By Jim Nesbitt, The News & Observer, Raleigh, N.C.
Feb. 8–A Wilmington judge might rule as early as this afternoon whether admitted killer Ann Miller Kontz will be prohibited from having any contact with her 7-year-old daughter.
District Judge Phyllis Gorham is also weighing a lengthy visitation request from the child’s paternal aunt and grandparents — the sister and parents of murdered AIDS researcher Eric Miller of Raleigh, who died of arsenic poisoning in 2000.
In November 2005, Kontz pleaded guilty to second-degree murder and conspiracy to commit first-degree murder in a Wake County courtroom. She admitted she slipped fatal doses of the heavy-metal poison to her first husband, a college sweetheart she met at Purdue University.
Kontz, serving a 25-year prison sentence, has stayed away from the hearing, which is expected to stretch well into a third day.
“She was afraid she’d make a circus out of things,” said Jim Lea, a Wilmington lawyer who represents Dan and Danielle Wilson, who have primary custody of Clare Miller.
Danielle Wilson is Kontz’s sister and is also expected to testify today, Lea said. Wilson and her husband were granted primary custody of the child in an agreement Gorham accepted in April. Paternal grandparents Verus and Doris Miller of Cambridge City, Ind., have secondary custody rights.
That custody arrangement is not being challenged in the hearing before Gorham, Lea said. Instead, the judge will have to decide whether it is in the child’s best interests to grant the Millers’ expanded visitation request as well as their request for permanent prohibition against any further contact with Kontz, a former research scientist at GlaxoSmithKline in Research Triangle Park.
“Everybody’s admitted they’re good custodians of Clare,” Lea said of his clients, the Wilsons. Attorneys for the Millers and Kontz did not return phone calls.
Tale of love and death
The hearing before Gorham is the latest twist in a long-running murder saga that featured a love triangle, a suicide, a state Supreme Court ruling that breached attorney-client privilege and death by a poison that criminologists say was once the murder weapon of choice for women.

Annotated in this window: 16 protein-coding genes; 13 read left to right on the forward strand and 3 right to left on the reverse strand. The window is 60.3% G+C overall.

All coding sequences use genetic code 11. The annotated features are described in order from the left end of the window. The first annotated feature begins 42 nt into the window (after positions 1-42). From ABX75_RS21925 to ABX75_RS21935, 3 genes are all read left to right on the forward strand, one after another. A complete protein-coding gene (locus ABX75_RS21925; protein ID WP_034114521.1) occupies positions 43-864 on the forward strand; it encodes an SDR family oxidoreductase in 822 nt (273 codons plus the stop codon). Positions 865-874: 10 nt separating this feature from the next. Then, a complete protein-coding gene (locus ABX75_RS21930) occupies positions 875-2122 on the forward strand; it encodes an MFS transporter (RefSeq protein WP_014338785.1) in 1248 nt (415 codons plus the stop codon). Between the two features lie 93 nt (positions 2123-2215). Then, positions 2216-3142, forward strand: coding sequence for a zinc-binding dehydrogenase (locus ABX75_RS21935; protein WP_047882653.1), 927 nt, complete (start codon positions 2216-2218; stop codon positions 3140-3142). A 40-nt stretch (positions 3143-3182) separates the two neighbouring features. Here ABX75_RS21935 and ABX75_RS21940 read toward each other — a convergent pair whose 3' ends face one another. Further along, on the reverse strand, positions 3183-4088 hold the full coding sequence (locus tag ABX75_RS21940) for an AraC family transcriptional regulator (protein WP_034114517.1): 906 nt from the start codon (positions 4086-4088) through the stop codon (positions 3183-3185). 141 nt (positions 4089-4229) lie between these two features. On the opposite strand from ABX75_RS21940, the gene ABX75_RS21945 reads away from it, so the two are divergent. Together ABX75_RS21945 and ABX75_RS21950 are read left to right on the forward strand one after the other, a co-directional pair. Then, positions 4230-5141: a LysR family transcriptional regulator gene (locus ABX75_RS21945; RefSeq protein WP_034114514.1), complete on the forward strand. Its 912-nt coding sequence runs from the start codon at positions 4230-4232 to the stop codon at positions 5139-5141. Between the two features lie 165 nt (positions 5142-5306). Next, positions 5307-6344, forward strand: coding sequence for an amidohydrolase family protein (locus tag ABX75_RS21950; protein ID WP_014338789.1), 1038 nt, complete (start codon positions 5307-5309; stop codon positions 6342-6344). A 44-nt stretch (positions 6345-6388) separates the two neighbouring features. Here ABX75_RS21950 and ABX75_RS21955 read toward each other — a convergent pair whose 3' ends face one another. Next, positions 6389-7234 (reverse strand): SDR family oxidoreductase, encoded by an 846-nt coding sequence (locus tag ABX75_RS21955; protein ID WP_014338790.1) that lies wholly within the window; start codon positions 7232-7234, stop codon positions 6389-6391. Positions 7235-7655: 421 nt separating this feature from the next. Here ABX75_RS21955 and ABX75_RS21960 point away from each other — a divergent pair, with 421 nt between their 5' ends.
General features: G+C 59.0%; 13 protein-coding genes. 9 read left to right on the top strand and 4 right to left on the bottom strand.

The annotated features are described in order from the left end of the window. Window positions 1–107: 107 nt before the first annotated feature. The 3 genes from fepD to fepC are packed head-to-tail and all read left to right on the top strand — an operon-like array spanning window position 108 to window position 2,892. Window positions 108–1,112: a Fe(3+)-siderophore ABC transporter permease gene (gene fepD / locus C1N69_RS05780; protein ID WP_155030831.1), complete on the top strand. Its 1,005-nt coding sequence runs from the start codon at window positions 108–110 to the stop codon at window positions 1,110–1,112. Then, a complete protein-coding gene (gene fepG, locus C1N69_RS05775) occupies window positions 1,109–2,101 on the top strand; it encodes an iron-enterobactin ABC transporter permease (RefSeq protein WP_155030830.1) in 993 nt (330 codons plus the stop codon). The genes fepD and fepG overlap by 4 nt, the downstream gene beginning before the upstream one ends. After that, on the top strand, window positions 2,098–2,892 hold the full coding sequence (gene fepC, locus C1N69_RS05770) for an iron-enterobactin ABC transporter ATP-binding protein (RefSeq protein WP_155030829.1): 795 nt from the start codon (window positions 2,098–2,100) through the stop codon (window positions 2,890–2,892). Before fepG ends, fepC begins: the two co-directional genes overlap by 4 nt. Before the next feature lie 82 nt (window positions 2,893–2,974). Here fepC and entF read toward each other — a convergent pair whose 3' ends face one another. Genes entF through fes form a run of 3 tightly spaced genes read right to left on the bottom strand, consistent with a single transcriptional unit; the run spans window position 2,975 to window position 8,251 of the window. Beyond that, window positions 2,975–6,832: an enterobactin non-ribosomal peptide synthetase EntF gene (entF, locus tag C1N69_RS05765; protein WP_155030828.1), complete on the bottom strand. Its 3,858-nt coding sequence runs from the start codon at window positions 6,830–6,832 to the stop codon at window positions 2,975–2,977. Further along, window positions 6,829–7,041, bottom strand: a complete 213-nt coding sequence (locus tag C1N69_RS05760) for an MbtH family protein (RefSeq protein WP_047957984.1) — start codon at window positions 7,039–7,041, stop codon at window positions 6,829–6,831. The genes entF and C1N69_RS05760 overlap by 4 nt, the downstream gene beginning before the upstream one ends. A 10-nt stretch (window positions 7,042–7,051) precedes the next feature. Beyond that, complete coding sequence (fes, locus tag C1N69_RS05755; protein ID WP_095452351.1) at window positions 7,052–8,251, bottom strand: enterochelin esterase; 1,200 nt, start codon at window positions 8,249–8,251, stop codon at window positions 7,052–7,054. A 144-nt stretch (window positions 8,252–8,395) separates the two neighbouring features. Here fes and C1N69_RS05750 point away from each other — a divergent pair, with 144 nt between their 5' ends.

Eric Miller, 30 at the time of his death, was also a research scientist working at UNC-Chapel Hill’s Lineberger Comprehensive Cancer Center. In November 2000, Miller became sick after going bowling with three of his wife’s GSK co-workers and drinking beer poured by one of them, Derril H. Willard Jr.
By early December of that year, Miller was dead. An autopsy report showed he received at least two doses of arsenic, one of them while in the hospital. In January 2001, one day after police searched Willard’s home, his wife found him dead in their garage of a self-inflicted gunshot.
In 2002, Wake District Attorney Colon Willoughby asked a judge to force Willard’s attorney, Richard Gammon, to reveal what his client might have said about Miller’s death. Prosecutors also revealed that Kontz and Willard had a romantic relationship. After a two-year legal battle, the state Supreme Court ruled Gammon must reveal what Willard told him — that Kontz had injected a syringe of arsenic-laced fluid into Miller’s intravenous line while he was in the hospital.
By this time, Kontz had remarried, settling in Wilmington in 2003 with Paul Martin Kontz, a Christian rock guitarist. In 2004, a Wake County grand jury handed down an indictment, charging her with first-degree murder.
(News researcher Becky Ogburn contributed to this article.)
Staff writer Jim Nesbitt can be reached at 829-8955 or [email protected]
Copyright (c) 2007, The News & Observer, Raleigh, N.C.
Distributed by McClatchy-Tribune Business News.
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